Walking into a festival is like a boy going into an arcade with money for the first time. Lights are flashing, sounds are blaring, and he is so excited he doesn’t know what to do first. Then he plays some race car games, some fighting games, some crazy sports games, and a few hours later you’re out of change, it’s time to either a) beg for more money from your mom or b) go home and recover from the exhaustion. Yet, if you keep playing, you might be worn out from too much video gaming. That’s a long way of saying that day one of three day music festival is when you decide to pace yourself smartly or blow your wad early and try to see every band, disregarding your health or your earlobes.
The Main Centralpoint of Lollapalooza - The Fountain with a Skyline View in Grant Park, Chicago
So after going through the front gate search teams, which were pretty laid back, the first land mark in Grant Park is a fountain. Take another look at it if you’re a real early 90’s TV fan. Don’t worry if you don’t see it. It took my girlfriend’s post trip immediate reaction to the picture to receive the “a-hah” moment. It’s the fountain form the opening credits of “Married with Children. “ It must have been a subconscious thing that made me take at least twenty pictures of it. The surprising thing is that one of two young men that attended Lollapalooza with me claims to be “a huge ‘Married with Children’ fan”.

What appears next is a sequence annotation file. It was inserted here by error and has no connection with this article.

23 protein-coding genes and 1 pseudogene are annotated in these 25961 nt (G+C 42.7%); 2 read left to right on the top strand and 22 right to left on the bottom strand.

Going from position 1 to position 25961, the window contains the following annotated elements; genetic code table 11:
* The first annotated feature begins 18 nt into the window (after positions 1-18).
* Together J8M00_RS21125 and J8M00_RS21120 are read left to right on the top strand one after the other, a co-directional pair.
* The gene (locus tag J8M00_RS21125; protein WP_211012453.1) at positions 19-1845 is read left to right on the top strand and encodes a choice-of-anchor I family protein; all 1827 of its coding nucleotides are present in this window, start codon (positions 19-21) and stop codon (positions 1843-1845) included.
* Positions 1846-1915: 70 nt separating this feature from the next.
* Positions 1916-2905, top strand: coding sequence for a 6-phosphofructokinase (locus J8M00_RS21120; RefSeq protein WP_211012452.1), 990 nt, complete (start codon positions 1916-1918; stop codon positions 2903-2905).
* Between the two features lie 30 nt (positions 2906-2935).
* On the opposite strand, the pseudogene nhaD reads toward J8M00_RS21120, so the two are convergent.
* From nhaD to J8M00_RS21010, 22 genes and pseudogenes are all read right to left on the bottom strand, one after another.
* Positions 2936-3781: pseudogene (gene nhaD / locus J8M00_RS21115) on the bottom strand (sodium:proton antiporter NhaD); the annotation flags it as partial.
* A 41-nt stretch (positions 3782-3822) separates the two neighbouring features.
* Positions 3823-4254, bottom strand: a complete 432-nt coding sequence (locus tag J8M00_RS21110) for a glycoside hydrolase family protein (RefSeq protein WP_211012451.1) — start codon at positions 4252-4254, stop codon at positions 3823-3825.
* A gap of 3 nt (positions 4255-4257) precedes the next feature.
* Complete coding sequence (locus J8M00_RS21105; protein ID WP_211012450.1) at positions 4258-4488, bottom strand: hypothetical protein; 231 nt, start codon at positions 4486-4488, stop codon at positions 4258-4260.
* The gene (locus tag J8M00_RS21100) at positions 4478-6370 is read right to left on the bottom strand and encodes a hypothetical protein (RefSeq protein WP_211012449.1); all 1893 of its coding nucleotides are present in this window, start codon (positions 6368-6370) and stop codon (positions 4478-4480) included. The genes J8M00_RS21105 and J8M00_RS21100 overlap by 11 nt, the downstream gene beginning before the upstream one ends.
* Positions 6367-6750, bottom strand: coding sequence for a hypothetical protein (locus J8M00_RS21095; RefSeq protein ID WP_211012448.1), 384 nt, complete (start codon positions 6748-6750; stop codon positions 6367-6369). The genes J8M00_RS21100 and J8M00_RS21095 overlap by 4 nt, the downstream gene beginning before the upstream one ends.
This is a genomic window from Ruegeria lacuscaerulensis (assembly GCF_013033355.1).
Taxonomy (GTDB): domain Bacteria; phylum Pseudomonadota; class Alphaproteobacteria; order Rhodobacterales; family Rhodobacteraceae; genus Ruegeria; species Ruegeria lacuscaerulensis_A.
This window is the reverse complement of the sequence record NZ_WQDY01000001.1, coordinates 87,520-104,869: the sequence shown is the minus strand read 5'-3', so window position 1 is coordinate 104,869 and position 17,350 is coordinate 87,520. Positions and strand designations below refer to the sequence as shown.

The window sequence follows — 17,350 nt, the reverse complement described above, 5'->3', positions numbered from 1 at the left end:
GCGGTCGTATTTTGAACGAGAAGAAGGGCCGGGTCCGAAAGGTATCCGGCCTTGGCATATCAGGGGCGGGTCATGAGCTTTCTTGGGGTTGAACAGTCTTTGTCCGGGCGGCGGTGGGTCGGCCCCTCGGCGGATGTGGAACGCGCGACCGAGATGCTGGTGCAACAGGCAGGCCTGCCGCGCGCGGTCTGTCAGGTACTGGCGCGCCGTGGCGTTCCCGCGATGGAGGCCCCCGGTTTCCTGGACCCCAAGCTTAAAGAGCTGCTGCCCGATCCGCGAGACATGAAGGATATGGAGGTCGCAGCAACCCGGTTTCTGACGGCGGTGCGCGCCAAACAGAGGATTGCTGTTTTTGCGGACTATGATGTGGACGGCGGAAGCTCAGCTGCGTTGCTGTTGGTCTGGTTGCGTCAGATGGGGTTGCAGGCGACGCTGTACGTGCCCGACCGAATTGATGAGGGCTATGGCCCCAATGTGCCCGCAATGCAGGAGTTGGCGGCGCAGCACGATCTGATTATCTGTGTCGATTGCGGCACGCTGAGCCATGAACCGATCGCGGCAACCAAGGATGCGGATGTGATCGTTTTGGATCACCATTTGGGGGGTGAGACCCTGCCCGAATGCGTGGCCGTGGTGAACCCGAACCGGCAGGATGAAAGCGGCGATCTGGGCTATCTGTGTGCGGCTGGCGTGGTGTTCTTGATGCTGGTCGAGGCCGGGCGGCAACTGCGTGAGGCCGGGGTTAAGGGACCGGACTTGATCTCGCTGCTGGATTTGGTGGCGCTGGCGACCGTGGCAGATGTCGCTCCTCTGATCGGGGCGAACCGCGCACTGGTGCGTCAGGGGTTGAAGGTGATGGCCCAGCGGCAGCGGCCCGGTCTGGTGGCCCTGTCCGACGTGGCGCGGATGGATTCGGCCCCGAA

The second thing you get is the full schedule. You look at the schedule and is seems like a mall filled with bands. Stages are sponsored and named after recognizable things which you constantly heard around the grounds. I’m heading over the Myspace stage to see band x. Stages like Adidas, Bud Light, Playstation and the main stage AT&T.
So after that long introduction that you didn’t need, here’s some short thoughts on the bands that I actually did see.
On the Citi Stage, Chicago’s own Chin Up Chin Up put on quite a show. Usually the early bands of the day are the bands that no one has really heard and people that go are mostly dedicated music fans or ones who feel the need to get the most for the money. I guess I fall into the first category and highly enjoy Chin Up’s latest album This Harness Can't Ride Anything. Lead Singer Jeremy Bolen looks kind of like Beck with a fro. Here’s some pics along with a video I shot.
While walking to the adjacent stage AT&T to see first main stage type crowd for Ted Leo as I tried familiarize with the grounds somewhat. I listened to a few songs of Ted Leo, then I checked out the big A/C and Internet tent to experience the comfort that would by the end of the day be impossible to get into if the awful humidity kept up. Ted Leo was good but I’ve seen him before and this specific performance wasn’t too impressive. It was more enjoyable to watch him in HD in the air conditioning tent. 2 hours into Lollapalooza and I already took my first break.
I passed by the Playstation stage and saw a few minutes of Bang Bang Bang who were decent. But it was time for me to arrive a few minutes early in eager anticipation for one of the performances I was coming to Chicago for, Polyphonic Spree.